The filing of securities class actions is traditionally a key metric watched by firms and investors. This week Cornerstone Research published their mid-year report (here). Key metrics reported focused on: 1) the number of securities class actions filed; 2) the percentage of exchange listed firms named in those cases; 3) industries were suits were filed; and 4) the initiation of actions against non-U.S. issuers.
The filing of securities class actions is traditionally a key metric watched by firms and investors. This week Cornerstone Research published
their mid-year report (here). Key metrics reported focused on: 1) the number of securities class actions filed; 2) the percentage of exchange listed firms named in those cases; 3) industries were suits were filed; and 4) the initiation of actions against non-U.S. issuers.
First, the total number of filings for the first half of the year declined to 182, the lowest since the second half of 2016 when 160 new securities class actions were filed. The cases filed during the first half of the year were split between those the Report calls “core” – essentially basic securities class actions – and actions related to M&A activity. There were 117 actions in the former category and 65 in the latter for the first half of the year. The 117 core class actions is the lowers number since the second half of 2016 as is the 65 M&A related cases.
Second, the decline in the number of filings is paralleled by the percentage of exchange listed firms which may become subject to an action. The data for the first half of the year shows that exchange listed firms have a 7% chance of being named in a suit. This is the first decline since 2012. If the cases are divided between core and M&A, each segment reflected a decline. Stated differently, the decline is not a function of just one type of case.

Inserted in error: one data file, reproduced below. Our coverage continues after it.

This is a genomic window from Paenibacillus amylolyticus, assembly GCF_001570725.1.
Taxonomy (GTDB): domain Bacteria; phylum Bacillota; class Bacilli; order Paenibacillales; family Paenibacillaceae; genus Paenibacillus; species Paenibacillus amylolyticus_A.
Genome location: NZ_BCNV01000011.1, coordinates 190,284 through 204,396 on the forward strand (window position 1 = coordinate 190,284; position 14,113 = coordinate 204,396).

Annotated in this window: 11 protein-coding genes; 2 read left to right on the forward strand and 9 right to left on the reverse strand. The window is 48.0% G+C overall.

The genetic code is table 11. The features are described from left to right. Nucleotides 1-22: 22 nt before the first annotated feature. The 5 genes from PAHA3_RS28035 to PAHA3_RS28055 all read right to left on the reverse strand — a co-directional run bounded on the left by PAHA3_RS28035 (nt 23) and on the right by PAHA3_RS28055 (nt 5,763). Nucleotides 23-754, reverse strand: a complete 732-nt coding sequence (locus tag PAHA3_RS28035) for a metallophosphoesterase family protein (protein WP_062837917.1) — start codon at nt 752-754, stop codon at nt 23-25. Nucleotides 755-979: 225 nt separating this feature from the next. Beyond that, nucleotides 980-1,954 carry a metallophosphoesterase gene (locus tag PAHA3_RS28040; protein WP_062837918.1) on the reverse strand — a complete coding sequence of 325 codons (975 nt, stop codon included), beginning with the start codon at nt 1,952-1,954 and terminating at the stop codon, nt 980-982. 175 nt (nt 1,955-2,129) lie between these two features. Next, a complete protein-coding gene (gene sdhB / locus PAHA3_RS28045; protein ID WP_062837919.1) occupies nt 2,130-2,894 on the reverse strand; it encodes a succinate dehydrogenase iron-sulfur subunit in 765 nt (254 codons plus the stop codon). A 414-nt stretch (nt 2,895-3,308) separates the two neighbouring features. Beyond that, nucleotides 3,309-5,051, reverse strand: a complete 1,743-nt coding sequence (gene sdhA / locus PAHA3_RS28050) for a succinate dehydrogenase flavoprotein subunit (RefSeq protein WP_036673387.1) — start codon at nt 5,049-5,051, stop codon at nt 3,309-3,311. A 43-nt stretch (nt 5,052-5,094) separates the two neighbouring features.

Third, the industry heat map for firms in the S&P 500 reflects a change in the filing patterns of core filings. Over the last 20 years the industries drawing the largest percentage of core filings were: 1) Health case – 9.1%; 2) finance/real estate – 7.7%; and 3) communication -telecommunications – 6.5%. In contrast, during the first half of 2020 (annualized) the mix changed: a) Health care – 10%; b) consumer discretionary – 6.2%; and c) consumer staples – 6.1%.
While health care continued to be at the top of the list in the first half of the year, the shift in the next two categories to consumer discretionary and staples means that in effect 12.3% of the suits focused on consumers, eclipsing the health care category. The Report does not comment on the impact of the COVID pandemic and the lock down of consumers in many areas at home. Those events may have impacted matters in the consumer space and thus the filings, a point which cannot be fully assessed at this point.
Finally, the filings involving non-U.S. issuers suggest a different trend. Viewed as a percentage of total core filings, securities class actions filed against non-U.S. issuers increased by 31.5%. That is the highest rate on record. About 20% of those cases contained allegations relating to cryptocurrency. In contrast, annualized core federal filings were down 9%.
Overall the key statistics presented in the Report reflect a decline in basic or core securities class actions and cases tied to M&A activity. Analysis of the trends from those filings also reflects a possible shift to a focus on consumer related areas and a marked increase in actions against non-U.S. issuers.
Video Program: “Securities Fraud, the Pandemic and Compliance: Protect Your Organization,” August 6, 2020, 12:00 p.m. ET. Chair, Tom Gorman. Free registration, materials & CLE (here)